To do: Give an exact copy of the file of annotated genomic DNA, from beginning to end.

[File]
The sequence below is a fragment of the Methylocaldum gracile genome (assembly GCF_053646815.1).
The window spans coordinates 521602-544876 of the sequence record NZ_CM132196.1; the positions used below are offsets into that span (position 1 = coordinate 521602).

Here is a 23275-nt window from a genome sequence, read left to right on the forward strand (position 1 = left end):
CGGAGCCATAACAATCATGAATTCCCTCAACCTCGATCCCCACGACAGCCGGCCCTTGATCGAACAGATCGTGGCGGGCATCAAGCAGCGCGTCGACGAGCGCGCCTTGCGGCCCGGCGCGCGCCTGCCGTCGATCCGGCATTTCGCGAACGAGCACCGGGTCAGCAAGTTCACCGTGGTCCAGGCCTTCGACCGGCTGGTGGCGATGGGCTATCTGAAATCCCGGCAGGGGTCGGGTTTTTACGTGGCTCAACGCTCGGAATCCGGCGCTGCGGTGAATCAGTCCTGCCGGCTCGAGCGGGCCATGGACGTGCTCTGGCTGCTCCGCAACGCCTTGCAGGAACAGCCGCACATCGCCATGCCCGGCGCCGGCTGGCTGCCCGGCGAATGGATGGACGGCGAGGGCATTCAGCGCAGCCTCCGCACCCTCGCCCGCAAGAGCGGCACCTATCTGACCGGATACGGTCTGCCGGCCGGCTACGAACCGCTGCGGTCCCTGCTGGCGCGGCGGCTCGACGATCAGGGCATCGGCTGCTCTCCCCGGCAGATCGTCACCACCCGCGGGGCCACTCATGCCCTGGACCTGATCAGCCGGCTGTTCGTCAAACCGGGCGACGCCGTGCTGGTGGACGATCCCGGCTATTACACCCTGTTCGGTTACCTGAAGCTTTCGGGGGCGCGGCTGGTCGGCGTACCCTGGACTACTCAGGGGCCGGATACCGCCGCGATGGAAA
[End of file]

The sequence below is a fragment of the Methylocaldum gracile genome (assembly GCF_053646815.1).
The window spans coordinates 521602-544876 of the sequence record NZ_CM132196.1; the positions used below are offsets into that span (position 1 = coordinate 521602).

Here is a 23275-nt window from a genome sequence, read left to right on the forward strand (position 1 = left end):
CGGAGCCATAACAATCATGAATTCCCTCAACCTCGATCCCCACGACAGCCGGCCCTTGATCGAACAGATCGTGGCGGGCATCAAGCAGCGCGTCGACGAGCGCGCCTTGCGGCCCGGCGCGCGCCTGCCGTCGATCCGGCATTTCGCGAACGAGCACCGGGTCAGCAAGTTCACCGTGGTCCAGGCCTTCGACCGGCTGGTGGCGATGGGCTATCTGAAATCCCGGCAGGGGTCGGGTTTTTACGTGGCTCAACGCTCGGAATCCGGCGCTGCGGTGAATCAGTCCTGCCGGCTCGAGCGGGCCATGGACGTGCTCTGGCTGCTCCGCAACGCCTTGCAGGAACAGCCGCACATCGCCATGCCCGGCGCCGGCTGGCTGCCCGGCGAATGGATGGACGGCGAGGGCATTCAGCGCAGCCTCCGCACCCTCGCCCGCAAGAGCGGCACCTATCTGACCGGATACGGTCTGCCGGCCGGCTACGAACCGCTGCGGTCCCTGCTGGCGCGGCGGCTCGACGATCAGGGCATCGGCTGCTCTCCCCGGCAGATCGTCACCACCCGCGGGGCCACTCATGCCCTGGACCTGATCAGCCGGCTGTTCGTCAAACCGGGCGACGCCGTGCTGGTGGACGATCCCGGCTATTACACCCTGTTCGGTTACCTGAAGCTTTCGGGGGCGCGGCTGGTCGGCGTACCCTGGACTACTCAGGGGCCGGATACCGCCGCGATGGAAA